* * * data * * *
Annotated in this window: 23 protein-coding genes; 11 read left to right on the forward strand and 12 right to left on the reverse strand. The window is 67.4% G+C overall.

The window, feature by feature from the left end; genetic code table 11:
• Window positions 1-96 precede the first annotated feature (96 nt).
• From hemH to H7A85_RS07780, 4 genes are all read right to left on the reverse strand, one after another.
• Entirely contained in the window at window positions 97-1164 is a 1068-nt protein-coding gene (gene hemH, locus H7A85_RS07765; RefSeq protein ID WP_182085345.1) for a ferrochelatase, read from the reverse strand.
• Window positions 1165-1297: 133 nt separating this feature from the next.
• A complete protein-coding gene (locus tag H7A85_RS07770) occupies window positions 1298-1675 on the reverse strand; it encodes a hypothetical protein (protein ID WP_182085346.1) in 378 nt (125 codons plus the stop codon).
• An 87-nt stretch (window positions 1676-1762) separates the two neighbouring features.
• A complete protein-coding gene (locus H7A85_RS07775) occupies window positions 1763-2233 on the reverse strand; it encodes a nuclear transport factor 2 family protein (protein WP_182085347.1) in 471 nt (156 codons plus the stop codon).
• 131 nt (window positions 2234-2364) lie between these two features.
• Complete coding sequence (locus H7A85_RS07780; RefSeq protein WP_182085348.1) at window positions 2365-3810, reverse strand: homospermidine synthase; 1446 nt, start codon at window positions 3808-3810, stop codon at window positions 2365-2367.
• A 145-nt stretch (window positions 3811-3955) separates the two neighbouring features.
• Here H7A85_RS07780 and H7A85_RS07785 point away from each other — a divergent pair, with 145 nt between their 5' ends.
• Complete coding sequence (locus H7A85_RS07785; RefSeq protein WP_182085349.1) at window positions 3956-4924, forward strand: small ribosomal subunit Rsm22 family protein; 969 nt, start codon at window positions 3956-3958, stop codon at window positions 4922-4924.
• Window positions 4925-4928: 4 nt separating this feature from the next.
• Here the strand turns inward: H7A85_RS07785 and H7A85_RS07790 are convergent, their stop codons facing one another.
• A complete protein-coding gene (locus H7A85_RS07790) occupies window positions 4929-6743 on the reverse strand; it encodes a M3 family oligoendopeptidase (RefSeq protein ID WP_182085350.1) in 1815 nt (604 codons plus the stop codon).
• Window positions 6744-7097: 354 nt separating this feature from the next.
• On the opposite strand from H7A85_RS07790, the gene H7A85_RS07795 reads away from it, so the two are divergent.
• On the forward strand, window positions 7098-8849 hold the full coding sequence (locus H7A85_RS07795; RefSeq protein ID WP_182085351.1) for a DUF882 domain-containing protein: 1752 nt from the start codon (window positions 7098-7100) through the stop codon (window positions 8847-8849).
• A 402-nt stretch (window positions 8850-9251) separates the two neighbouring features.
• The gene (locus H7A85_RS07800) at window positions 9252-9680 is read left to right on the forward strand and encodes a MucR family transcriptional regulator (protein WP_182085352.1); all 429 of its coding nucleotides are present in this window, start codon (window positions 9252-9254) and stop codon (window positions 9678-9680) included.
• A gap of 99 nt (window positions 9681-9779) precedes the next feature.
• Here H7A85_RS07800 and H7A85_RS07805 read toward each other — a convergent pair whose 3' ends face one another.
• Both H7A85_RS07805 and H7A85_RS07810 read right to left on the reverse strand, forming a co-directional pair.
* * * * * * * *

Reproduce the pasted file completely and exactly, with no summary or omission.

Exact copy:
Annotated in this window: 23 protein-coding genes; 11 read left to right on the forward strand and 12 right to left on the reverse strand. The window is 67.4% G+C overall.

The window, feature by feature from the left end; genetic code table 11:
• Window positions 1-96 precede the first annotated feature (96 nt).
• From hemH to H7A85_RS07780, 4 genes are all read right to left on the reverse strand, one after another.
• Entirely contained in the window at window positions 97-1164 is a 1068-nt protein-coding gene (gene hemH, locus H7A85_RS07765; RefSeq protein ID WP_182085345.1) for a ferrochelatase, read from the reverse strand.
• Window positions 1165-1297: 133 nt separating this feature from the next.
• A complete protein-coding gene (locus tag H7A85_RS07770) occupies window positions 1298-1675 on the reverse strand; it encodes a hypothetical protein (protein ID WP_182085346.1) in 378 nt (125 codons plus the stop codon).
• An 87-nt stretch (window positions 1676-1762) separates the two neighbouring features.
• A complete protein-coding gene (locus H7A85_RS07775) occupies window positions 1763-2233 on the reverse strand; it encodes a nuclear transport factor 2 family protein (protein WP_182085347.1) in 471 nt (156 codons plus the stop codon).
• 131 nt (window positions 2234-2364) lie between these two features.
• Complete coding sequence (locus H7A85_RS07780; RefSeq protein WP_182085348.1) at window positions 2365-3810, reverse strand: homospermidine synthase; 1446 nt, start codon at window positions 3808-3810, stop codon at window positions 2365-2367.
• A 145-nt stretch (window positions 3811-3955) separates the two neighbouring features.
• Here H7A85_RS07780 and H7A85_RS07785 point away from each other — a divergent pair, with 145 nt between their 5' ends.
• Complete coding sequence (locus H7A85_RS07785; RefSeq protein WP_182085349.1) at window positions 3956-4924, forward strand: small ribosomal subunit Rsm22 family protein; 969 nt, start codon at window positions 3956-3958, stop codon at window positions 4922-4924.
• Window positions 4925-4928: 4 nt separating this feature from the next.
• Here the strand turns inward: H7A85_RS07785 and H7A85_RS07790 are convergent, their stop codons facing one another.
• A complete protein-coding gene (locus H7A85_RS07790) occupies window positions 4929-6743 on the reverse strand; it encodes a M3 family oligoendopeptidase (RefSeq protein ID WP_182085350.1) in 1815 nt (604 codons plus the stop codon).
• Window positions 6744-7097: 354 nt separating this feature from the next.
• On the opposite strand from H7A85_RS07790, the gene H7A85_RS07795 reads away from it, so the two are divergent.
• On the forward strand, window positions 7098-8849 hold the full coding sequence (locus H7A85_RS07795; RefSeq protein ID WP_182085351.1) for a DUF882 domain-containing protein: 1752 nt from the start codon (window positions 7098-7100) through the stop codon (window positions 8847-8849).
• A 402-nt stretch (window positions 8850-9251) separates the two neighbouring features.
• The gene (locus H7A85_RS07800) at window positions 9252-9680 is read left to right on the forward strand and encodes a MucR family transcriptional regulator (protein WP_182085352.1); all 429 of its coding nucleotides are present in this window, start codon (window positions 9252-9254) and stop codon (window positions 9678-9680) included.
• A gap of 99 nt (window positions 9681-9779) precedes the next feature.
• Here H7A85_RS07800 and H7A85_RS07805 read toward each other — a convergent pair whose 3' ends face one another.
• Both H7A85_RS07805 and H7A85_RS07810 read right to left on the reverse strand, forming a co-directional pair.